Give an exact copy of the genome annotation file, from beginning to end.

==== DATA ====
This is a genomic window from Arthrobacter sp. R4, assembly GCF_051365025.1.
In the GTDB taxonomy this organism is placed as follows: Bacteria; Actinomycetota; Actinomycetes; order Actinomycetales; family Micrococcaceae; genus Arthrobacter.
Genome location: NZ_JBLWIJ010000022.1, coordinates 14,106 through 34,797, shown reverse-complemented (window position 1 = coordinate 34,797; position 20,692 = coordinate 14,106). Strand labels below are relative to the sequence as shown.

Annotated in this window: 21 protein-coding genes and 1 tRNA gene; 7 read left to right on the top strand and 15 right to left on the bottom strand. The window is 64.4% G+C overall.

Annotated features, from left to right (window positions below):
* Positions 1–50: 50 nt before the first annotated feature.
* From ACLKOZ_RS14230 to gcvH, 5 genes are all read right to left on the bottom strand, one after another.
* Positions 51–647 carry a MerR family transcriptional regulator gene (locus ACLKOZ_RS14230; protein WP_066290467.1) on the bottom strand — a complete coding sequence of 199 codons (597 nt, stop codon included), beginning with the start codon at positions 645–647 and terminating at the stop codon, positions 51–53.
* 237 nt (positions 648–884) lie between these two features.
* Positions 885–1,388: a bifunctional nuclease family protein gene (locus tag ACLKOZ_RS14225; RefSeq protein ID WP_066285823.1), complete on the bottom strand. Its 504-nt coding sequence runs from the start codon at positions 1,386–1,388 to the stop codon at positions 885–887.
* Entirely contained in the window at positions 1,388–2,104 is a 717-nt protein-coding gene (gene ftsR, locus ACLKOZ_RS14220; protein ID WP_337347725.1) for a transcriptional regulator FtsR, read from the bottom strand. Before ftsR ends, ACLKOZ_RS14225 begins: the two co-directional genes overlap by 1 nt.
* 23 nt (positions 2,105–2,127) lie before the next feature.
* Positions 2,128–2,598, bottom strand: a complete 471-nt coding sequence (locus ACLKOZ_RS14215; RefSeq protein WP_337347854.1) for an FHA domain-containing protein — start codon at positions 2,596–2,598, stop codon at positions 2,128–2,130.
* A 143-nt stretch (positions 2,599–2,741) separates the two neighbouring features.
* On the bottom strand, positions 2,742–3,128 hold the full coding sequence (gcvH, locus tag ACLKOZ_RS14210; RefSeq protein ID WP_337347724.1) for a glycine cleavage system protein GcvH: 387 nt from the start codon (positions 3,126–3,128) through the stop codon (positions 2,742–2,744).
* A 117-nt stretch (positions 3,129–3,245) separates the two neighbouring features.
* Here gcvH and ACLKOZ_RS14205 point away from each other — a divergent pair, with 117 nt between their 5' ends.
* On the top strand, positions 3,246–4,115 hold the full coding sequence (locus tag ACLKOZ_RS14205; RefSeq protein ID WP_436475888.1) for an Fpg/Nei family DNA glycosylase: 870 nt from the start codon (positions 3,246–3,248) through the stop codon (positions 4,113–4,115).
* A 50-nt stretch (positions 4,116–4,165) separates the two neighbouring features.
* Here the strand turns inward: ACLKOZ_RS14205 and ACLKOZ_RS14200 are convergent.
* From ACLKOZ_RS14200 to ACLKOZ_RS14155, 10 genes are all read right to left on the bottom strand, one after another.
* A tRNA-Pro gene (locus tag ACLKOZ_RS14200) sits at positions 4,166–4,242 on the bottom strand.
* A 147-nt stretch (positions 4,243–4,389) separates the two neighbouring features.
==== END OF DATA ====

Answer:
This is a genomic window from Arthrobacter sp. R4, assembly GCF_051365025.1.
In the GTDB taxonomy this organism is placed as follows: Bacteria; Actinomycetota; Actinomycetes; order Actinomycetales; family Micrococcaceae; genus Arthrobacter.
Genome location: NZ_JBLWIJ010000022.1, coordinates 14,106 through 34,797, shown reverse-complemented (window position 1 = coordinate 34,797; position 20,692 = coordinate 14,106). Strand labels below are relative to the sequence as shown.

Annotated in this window: 21 protein-coding genes and 1 tRNA gene; 7 read left to right on the top strand and 15 right to left on the bottom strand. The window is 64.4% G+C overall.

Annotated features, from left to right (window positions below):
* Positions 1–50: 50 nt before the first annotated feature.
* From ACLKOZ_RS14230 to gcvH, 5 genes are all read right to left on the bottom strand, one after another.
* Positions 51–647 carry a MerR family transcriptional regulator gene (locus ACLKOZ_RS14230; protein WP_066290467.1) on the bottom strand — a complete coding sequence of 199 codons (597 nt, stop codon included), beginning with the start codon at positions 645–647 and terminating at the stop codon, positions 51–53.
* 237 nt (positions 648–884) lie between these two features.
* Positions 885–1,388: a bifunctional nuclease family protein gene (locus tag ACLKOZ_RS14225; RefSeq protein ID WP_066285823.1), complete on the bottom strand. Its 504-nt coding sequence runs from the start codon at positions 1,386–1,388 to the stop codon at positions 885–887.
* Entirely contained in the window at positions 1,388–2,104 is a 717-nt protein-coding gene (gene ftsR, locus ACLKOZ_RS14220; protein ID WP_337347725.1) for a transcriptional regulator FtsR, read from the bottom strand. Before ftsR ends, ACLKOZ_RS14225 begins: the two co-directional genes overlap by 1 nt.
* 23 nt (positions 2,105–2,127) lie before the next feature.
* Positions 2,128–2,598, bottom strand: a complete 471-nt coding sequence (locus ACLKOZ_RS14215; RefSeq protein WP_337347854.1) for an FHA domain-containing protein — start codon at positions 2,596–2,598, stop codon at positions 2,128–2,130.
* A 143-nt stretch (positions 2,599–2,741) separates the two neighbouring features.
* On the bottom strand, positions 2,742–3,128 hold the full coding sequence (gcvH, locus tag ACLKOZ_RS14210; RefSeq protein ID WP_337347724.1) for a glycine cleavage system protein GcvH: 387 nt from the start codon (positions 3,126–3,128) through the stop codon (positions 2,742–2,744).
* A 117-nt stretch (positions 3,129–3,245) separates the two neighbouring features.
* Here gcvH and ACLKOZ_RS14205 point away from each other — a divergent pair, with 117 nt between their 5' ends.
* On the top strand, positions 3,246–4,115 hold the full coding sequence (locus tag ACLKOZ_RS14205; RefSeq protein ID WP_436475888.1) for an Fpg/Nei family DNA glycosylase: 870 nt from the start codon (positions 3,246–3,248) through the stop codon (positions 4,113–4,115).
* A 50-nt stretch (positions 4,116–4,165) separates the two neighbouring features.
* Here the strand turns inward: ACLKOZ_RS14205 and ACLKOZ_RS14200 are convergent.
* From ACLKOZ_RS14200 to ACLKOZ_RS14155, 10 genes are all read right to left on the bottom strand, one after another.
* A tRNA-Pro gene (locus tag ACLKOZ_RS14200) sits at positions 4,166–4,242 on the bottom strand.
* A 147-nt stretch (positions 4,243–4,389) separates the two neighbouring features.